PS 12-140 - Population dynamics of an invasive plant: Comparing predictions of four demographic models

Monday, August 7, 2017
Exhibit Hall, Oregon Convention Center
Ashley Green1, Norma Fowler1 and Jessica Gurevitch2, (1)Integrative Biology, University of Texas at Austin, Austin, TX, (2)Ecology and Evolution, Stony Brook University

Different ways of modeling population growth can provide very different estimates. In the case of invasive populations this may be of great practical importance. Centaurea stoebe (spotted knapweed; formerly C. maculosa; Asteraceae) is a non-native perennial forb that appears to be transitioning from naturalized to invasive status in New York State. We illustrate our approach to understanding the demography of this species using data collected from a single population, part of a study of 42 populations. Plant size and number of seedheads per plant were recorded. We developed a stratified sampling scheme in which smaller plants were sampled from a smaller total area than were the larger plants, to increase efficiency by equalizing the numbers of plants sampled from different size classes. We estimated seedbank dynamics and seeds/seedhead. We compare three estimates of population growth rate (λ): (1) observed λ, the ratio of observed N2013 / N2012; (2) a less data-intensive observed λ calculated from reproductive plants only; (3) stable λ derived from a population projection matrix model (PPMM); and (4) stable λ derived from an integral projection model (IPM). The PPMM and IPM estimated survival, growth, and fecundity as functions of plant size class or plant size, respectively.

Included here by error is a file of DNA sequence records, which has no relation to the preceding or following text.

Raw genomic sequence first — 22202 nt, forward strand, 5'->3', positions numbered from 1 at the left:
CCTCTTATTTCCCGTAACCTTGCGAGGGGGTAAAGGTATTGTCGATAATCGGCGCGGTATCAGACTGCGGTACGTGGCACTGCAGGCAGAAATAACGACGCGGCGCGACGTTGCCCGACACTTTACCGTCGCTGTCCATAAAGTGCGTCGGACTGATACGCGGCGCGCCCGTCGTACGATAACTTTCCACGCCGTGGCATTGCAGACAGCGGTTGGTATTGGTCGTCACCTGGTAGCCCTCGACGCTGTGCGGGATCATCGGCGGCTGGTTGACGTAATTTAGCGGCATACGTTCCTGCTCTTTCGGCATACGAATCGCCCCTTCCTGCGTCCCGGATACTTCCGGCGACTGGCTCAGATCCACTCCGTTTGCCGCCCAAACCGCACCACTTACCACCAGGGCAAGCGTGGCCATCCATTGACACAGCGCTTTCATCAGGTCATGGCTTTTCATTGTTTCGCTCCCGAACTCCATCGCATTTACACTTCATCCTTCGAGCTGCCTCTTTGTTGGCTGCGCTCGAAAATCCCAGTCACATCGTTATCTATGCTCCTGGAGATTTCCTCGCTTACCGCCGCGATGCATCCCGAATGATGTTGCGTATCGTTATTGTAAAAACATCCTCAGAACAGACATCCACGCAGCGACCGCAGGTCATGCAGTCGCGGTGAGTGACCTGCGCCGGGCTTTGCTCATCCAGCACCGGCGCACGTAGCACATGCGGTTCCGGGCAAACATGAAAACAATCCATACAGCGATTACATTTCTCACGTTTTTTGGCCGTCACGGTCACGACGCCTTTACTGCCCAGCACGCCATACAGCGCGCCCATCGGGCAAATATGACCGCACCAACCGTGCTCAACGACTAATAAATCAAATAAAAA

Our stratified sampling regime increased efficiency, but made implementation and computations more complex. N2013/N2012 was 1.33, N2013/N2012 based only on reproductive plants was 4.52, λPPMM was 3.43, and λIPM was 4.20. The IPM stable size distribution was 72% persistent seeds (seeds >1 year old), versus 78% from the PPMM. For better comparisons with observed values, we standardized the predicted size distributions to include only plants, not persistent seeds. Comparing these standardized size distributions, the observed size distribution in 2013 and the stable size distribution predicted by the PPMM were very similar, while the stable size distribution predicted by the IPM had many more small rosettes (13% and 16% versus 73%) and also many more of the largest reproductive plants (4% and 5% versus 8%). The former is a result of the latter. Discrepancy sources include (a) PPMM size distributions within size classes differing from stable size distributions predicted by the IPM, a limitation of PPMMs; and (b) IPM sensitivity to the parameter values of some of the size functions, a built-in challenge of IPMs. However, these effects cannot be expected to always be in direction we found; for example, λPPMM may be larger or smaller than λIPM.